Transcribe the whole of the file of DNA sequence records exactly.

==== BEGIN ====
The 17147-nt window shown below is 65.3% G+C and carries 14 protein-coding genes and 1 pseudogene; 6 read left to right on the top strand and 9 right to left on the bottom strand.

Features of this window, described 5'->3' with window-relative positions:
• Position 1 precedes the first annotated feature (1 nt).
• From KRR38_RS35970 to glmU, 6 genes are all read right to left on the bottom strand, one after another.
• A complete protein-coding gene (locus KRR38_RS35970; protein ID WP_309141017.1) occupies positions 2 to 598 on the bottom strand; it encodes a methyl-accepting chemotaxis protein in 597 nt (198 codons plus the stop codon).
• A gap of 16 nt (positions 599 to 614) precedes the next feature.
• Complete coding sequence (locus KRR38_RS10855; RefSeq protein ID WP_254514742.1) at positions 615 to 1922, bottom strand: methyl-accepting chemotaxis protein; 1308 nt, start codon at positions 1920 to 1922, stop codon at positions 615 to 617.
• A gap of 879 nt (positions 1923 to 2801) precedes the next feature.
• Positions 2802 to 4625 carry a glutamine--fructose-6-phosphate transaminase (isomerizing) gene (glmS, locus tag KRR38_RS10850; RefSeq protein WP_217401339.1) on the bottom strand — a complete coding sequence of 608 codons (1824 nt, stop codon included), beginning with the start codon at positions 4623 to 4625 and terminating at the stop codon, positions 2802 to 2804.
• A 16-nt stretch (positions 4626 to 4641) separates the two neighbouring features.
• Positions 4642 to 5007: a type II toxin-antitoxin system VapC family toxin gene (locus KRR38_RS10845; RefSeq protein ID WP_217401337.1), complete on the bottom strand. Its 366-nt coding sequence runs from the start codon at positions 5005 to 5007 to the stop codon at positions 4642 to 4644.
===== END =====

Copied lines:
The 17147-nt window shown below is 65.3% G+C and carries 14 protein-coding genes and 1 pseudogene; 6 read left to right on the top strand and 9 right to left on the bottom strand.

Features of this window, described 5'->3' with window-relative positions:
• Position 1 precedes the first annotated feature (1 nt).
• From KRR38_RS35970 to glmU, 6 genes are all read right to left on the bottom strand, one after another.
• A complete protein-coding gene (locus KRR38_RS35970; protein ID WP_309141017.1) occupies positions 2 to 598 on the bottom strand; it encodes a methyl-accepting chemotaxis protein in 597 nt (198 codons plus the stop codon).
• A gap of 16 nt (positions 599 to 614) precedes the next feature.
• Complete coding sequence (locus KRR38_RS10855; RefSeq protein ID WP_254514742.1) at positions 615 to 1922, bottom strand: methyl-accepting chemotaxis protein; 1308 nt, start codon at positions 1920 to 1922, stop codon at positions 615 to 617.
• A gap of 879 nt (positions 1923 to 2801) precedes the next feature.
• Positions 2802 to 4625 carry a glutamine--fructose-6-phosphate transaminase (isomerizing) gene (glmS, locus tag KRR38_RS10850; RefSeq protein WP_217401339.1) on the bottom strand — a complete coding sequence of 608 codons (1824 nt, stop codon included), beginning with the start codon at positions 4623 to 4625 and terminating at the stop codon, positions 2802 to 2804.
• A 16-nt stretch (positions 4626 to 4641) separates the two neighbouring features.
• Positions 4642 to 5007: a type II toxin-antitoxin system VapC family toxin gene (locus KRR38_RS10845; RefSeq protein ID WP_217401337.1), complete on the bottom strand. Its 366-nt coding sequence runs from the start codon at positions 5005 to 5007 to the stop codon at positions 4642 to 4644.